Come to Southeast Alaska expecting to get wet, so if it doesn’t rain, it will be a pleasant surprise. Ketchikan gets almost 160 inches, the Juneau area varies depending on one’s location – the town gets about 90 inches, the Valley a lot less (53 inches). Sitka gets 96 inches, Haines 47 inches, and Skagway 26 inches.

There is less precipitation in the summer than in the winter, the wettest month being October. Rain has its advantages. The glacial ice is bluer, and the low cloud tendrils very photogenic. After the rain the birds sing. The mountains, glaciers, tidal inlets glisten white and blue and are half hidden behind dissipating clouds. This is the time the mountains seem close and tall and greater than life size. So bring a raincoat and enjoy the rain.


The best summer months seem to be May and June; sunny days with temperatures in the 70s and 80s are possible. Otherwise expect temperatures in the 50s. The sunniest winter months are January and February although expect lower temperatures (to zero and below) and high winds in Juneau, Haines and Skagway. However, a warm current parallels the coastline resulting in a temperate climate overall for coastal Alaska. In winter, expect a 20- to 30-degree drop in temperature when going over the coast range into the Interior.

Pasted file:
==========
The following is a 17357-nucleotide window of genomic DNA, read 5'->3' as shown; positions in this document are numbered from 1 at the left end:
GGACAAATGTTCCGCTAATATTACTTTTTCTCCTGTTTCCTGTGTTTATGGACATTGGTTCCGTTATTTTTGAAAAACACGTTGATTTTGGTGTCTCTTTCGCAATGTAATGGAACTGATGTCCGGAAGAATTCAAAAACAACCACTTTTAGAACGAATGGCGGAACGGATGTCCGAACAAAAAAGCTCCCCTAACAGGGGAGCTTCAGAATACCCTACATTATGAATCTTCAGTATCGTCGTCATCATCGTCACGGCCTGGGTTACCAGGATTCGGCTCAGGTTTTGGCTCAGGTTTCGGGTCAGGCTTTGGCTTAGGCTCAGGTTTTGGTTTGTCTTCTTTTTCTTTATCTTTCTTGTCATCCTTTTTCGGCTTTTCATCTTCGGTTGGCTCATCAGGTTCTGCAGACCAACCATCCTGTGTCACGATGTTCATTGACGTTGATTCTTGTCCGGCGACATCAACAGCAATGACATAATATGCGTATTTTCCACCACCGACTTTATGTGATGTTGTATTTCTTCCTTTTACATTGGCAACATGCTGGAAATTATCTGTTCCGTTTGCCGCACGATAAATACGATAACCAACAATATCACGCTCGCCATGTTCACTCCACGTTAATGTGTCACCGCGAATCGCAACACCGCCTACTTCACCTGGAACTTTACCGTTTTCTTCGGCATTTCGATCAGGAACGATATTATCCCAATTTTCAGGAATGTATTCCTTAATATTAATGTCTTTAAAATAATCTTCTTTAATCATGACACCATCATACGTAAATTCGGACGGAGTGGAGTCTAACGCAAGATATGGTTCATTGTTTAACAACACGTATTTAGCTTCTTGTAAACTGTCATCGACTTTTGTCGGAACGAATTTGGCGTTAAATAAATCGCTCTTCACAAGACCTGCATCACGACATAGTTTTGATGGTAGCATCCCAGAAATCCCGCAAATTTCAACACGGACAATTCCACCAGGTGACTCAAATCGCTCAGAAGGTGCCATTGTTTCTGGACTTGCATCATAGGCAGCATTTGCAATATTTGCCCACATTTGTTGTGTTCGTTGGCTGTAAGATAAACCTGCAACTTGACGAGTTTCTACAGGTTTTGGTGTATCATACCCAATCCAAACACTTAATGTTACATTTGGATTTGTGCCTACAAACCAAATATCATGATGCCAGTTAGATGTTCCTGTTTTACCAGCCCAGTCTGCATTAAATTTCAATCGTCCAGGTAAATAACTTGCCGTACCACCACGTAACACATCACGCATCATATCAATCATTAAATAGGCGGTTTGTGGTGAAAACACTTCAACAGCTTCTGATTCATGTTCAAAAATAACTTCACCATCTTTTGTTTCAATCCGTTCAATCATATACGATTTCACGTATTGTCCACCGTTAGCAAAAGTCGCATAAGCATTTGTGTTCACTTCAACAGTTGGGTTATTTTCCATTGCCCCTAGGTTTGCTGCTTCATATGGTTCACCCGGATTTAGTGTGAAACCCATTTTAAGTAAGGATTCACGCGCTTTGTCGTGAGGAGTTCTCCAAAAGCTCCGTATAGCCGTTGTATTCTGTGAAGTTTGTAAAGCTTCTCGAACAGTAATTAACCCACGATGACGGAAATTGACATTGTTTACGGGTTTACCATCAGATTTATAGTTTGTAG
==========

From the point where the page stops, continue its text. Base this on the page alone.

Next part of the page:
Coastal ice and the face of any glacier will also create colder conditions by as much as 20 degrees. Even on a warm day be sure to take warm clothing when visiting a glacier.

Never trust the weather. Expect it to change!

The Journey Basics material was adapted from Discover Southeast Alaska with Pack and Paddle by Margaret Piggott, published by The Mountaineers, 1990. Used with permission of the author Margaret H. Piggott.

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